I've been ignoring this Sukang Sinamak for the longest time. Why? At around Php 50.00 its kinda expensive for me. But I LOVE suka! So this time, I finally give in.

Limme taste this Pinoy original condiment with my favorite breakfast Pinoy sausage from the north Longganisang Lucban. My verdict on the next post!






Wednesday, July 9, 2014

Lunch at Simizu Island, El Nido, Palawan



A bountiful lunch was included in our whole day island hopping tour when Trixie and I were in El Nido sometime in February this year. Click here to see what we did there.

Our happy lunch includes: Pork and fish, grilled perfectly by our boat crew and tour guide, shrimp and crab boiled in a little amount of water, steamed white rice, chilled tomatoes and cucumber, fruits of the tropics such as banana and watermelon, and a can of coke each to wash the the food down.

Yummy! 




Thursday, July 3, 2014

Enjoy Steamed Vegetables with Clara Ole's Béchamel Sauce Topping




I've enjoyed my creamy and nutty Pistachio-Crusted Baked Bangus with Clara Olé Béchamel Sauce very much. It was such a "dreamy" dish and will crave for it in no time.

But I have to admit, the big pile of plain side dishes of steamed Broccoli, carrots and fried Potatoes were bland and boring.

There are many ways to perk your steamed, roasted, or fried veggies up according to my friend, Google. Just add some few goodies such as fresh herbs, crunchy garlic, lemon juice, roasted nuts, olive and sesame oil, soy sauce or vinegar, it will make the lonely vegetables more appetising.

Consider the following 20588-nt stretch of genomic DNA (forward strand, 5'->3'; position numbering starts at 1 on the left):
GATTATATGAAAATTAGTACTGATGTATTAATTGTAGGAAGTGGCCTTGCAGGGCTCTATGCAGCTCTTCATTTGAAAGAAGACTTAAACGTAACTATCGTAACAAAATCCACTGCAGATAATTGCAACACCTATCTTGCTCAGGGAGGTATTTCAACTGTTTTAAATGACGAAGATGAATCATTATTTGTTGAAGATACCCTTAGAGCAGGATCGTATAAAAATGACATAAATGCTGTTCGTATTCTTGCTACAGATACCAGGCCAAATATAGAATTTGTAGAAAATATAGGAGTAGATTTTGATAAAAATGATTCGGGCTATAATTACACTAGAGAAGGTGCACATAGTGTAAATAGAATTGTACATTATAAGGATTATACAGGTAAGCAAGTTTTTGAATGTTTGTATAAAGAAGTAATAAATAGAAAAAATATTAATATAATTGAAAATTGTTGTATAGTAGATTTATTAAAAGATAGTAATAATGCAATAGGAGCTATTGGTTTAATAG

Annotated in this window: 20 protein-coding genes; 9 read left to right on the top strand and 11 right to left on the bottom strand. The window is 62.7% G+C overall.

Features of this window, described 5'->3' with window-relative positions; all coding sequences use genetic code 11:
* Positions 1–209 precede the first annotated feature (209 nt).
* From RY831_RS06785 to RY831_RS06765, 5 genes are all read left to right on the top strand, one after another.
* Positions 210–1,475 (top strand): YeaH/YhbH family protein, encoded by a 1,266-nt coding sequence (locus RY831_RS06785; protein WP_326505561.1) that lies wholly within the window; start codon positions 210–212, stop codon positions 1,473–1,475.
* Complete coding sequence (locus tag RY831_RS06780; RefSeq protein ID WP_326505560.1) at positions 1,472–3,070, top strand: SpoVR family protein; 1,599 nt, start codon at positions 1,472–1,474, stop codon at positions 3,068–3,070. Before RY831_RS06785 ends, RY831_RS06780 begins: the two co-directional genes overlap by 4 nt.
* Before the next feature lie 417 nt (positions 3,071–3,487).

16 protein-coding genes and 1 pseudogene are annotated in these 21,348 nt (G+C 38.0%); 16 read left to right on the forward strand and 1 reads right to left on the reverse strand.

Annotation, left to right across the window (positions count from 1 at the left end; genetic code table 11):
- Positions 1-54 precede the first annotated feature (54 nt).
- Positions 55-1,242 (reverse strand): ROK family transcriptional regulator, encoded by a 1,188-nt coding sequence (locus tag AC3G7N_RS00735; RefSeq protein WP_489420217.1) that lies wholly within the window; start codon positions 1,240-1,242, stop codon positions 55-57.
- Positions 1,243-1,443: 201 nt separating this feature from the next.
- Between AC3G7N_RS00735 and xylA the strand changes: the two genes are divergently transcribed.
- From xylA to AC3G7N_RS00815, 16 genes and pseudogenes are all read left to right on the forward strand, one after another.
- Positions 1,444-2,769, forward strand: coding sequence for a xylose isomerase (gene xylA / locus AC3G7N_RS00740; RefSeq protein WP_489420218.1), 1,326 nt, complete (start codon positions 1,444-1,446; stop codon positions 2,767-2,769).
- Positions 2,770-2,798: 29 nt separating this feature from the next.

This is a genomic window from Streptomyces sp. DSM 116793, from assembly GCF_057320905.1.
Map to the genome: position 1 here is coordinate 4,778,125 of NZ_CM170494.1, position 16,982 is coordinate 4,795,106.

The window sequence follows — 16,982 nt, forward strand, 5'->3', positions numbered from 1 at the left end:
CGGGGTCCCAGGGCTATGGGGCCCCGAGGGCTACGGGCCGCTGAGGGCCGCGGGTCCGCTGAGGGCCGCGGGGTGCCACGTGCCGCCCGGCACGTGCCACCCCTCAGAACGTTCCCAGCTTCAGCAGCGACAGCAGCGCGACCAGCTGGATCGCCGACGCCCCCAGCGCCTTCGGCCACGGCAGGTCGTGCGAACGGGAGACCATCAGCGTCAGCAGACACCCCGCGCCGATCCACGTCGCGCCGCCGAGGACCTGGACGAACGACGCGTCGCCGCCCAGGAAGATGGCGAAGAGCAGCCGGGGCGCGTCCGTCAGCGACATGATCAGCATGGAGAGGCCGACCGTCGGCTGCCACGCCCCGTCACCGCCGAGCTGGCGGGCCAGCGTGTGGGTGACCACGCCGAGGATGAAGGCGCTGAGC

Pouring leftover Clara Ole's Béchamel Sauce on it is another way to enjoy steamed and boring veggies. This sauce is L-O-V-E, you can top it on your baked lasagna or baked macaroni and can serve as filling for rolled chicken meat dishes like cordon bleu, chicken a la kiev, meat pies, and even sandwiches. Plus, you can use it as sauce for fried breaded meat and grilled seafood, spread for canapés, and as dip for salted chips. It can transform ordinary dishes to spectacular one and definitely add some oomph to your steamed veggies. 

Enjoy!





Tuesday, July 1, 2014

RECIPE | Pistachio-Crusted Baked Bangus (Milkfish) with Clara Olé Béchamel Sauce



I cook Bangus all the time. Yes, it is my favorite fish. 

This time, I'll try to make it easy to prepare yet delightfully elegant and irresistibly yummy.

This recipe is economical because I used Milkfish as a substitute to Salmon while the Béchamel sauce was from Clara Olé's newest line of quality cream-based sauces. A ready-made, cream-based white sauce with masterful blend of butter, cream and cheese. Touted as one of the “Mother Sauces” of French cuisine, it is primarily used as topping on baked pasta variants and extend its use as sauce for fried breaded meat and grilled seafood, spread for canapés, and as dip for salted chips.

Hot or cold, Pistachio-Crusted baked Bangus whip up with Clara Olé Béchamel Sauce is a nutty and creamy dinner alternative...

Ikr, our heart’s desire!

It turned out excellent when baked just right, Milkfish has a simple, understated elegance. It was moist, creamy and also had my favorite nut on there...

Very nutty pistachios add color and crunchy texture when sprinkled on Milkfish while Clara Olé's Béchamel Sauce gives the dish a creamy and smooth finish. 

Look!




Ingredients:

4   deboned Bangus (Milkfish) fillets
1   teaspoon salt
1/2 teaspoon ground pepper
1/2 cup salted dry roasted pistachio nuts, chopped
2   teaspoon olive oil

Sauce: Clara Ole Béchamel Sauce
Side Dish: Steamed Broccoli, Carrots and Fried Potatoes.




Directions

Place fillets on a greased baking sheet; sprinkle with salt, pepper, and pistachios. Drizzle with olive oil and bake at 250° for 20 minutes or until fish flakes easily with fork.

Meanwhile, in a small saucepan, cook and stir Clara Ole Béchamel Sauce over medium-high heat. Bring to a boil, add small amount of water until thickened to desired consistency. Spread on top of Bangus and sprinkle more pistachios.

Serve with steamed or roasted veggies on the side and enjoy this recipe with a full-bodied white wine.






Preview | Clara Ole Béchamel Sauce




Lazy days are over.

Its time to whip up your dinner with flavorful creaminess.  Watch out for tomorrow's recipe -  Pistachio-Crusted Baked Bangus with Clara Ole Béchamel Sauce.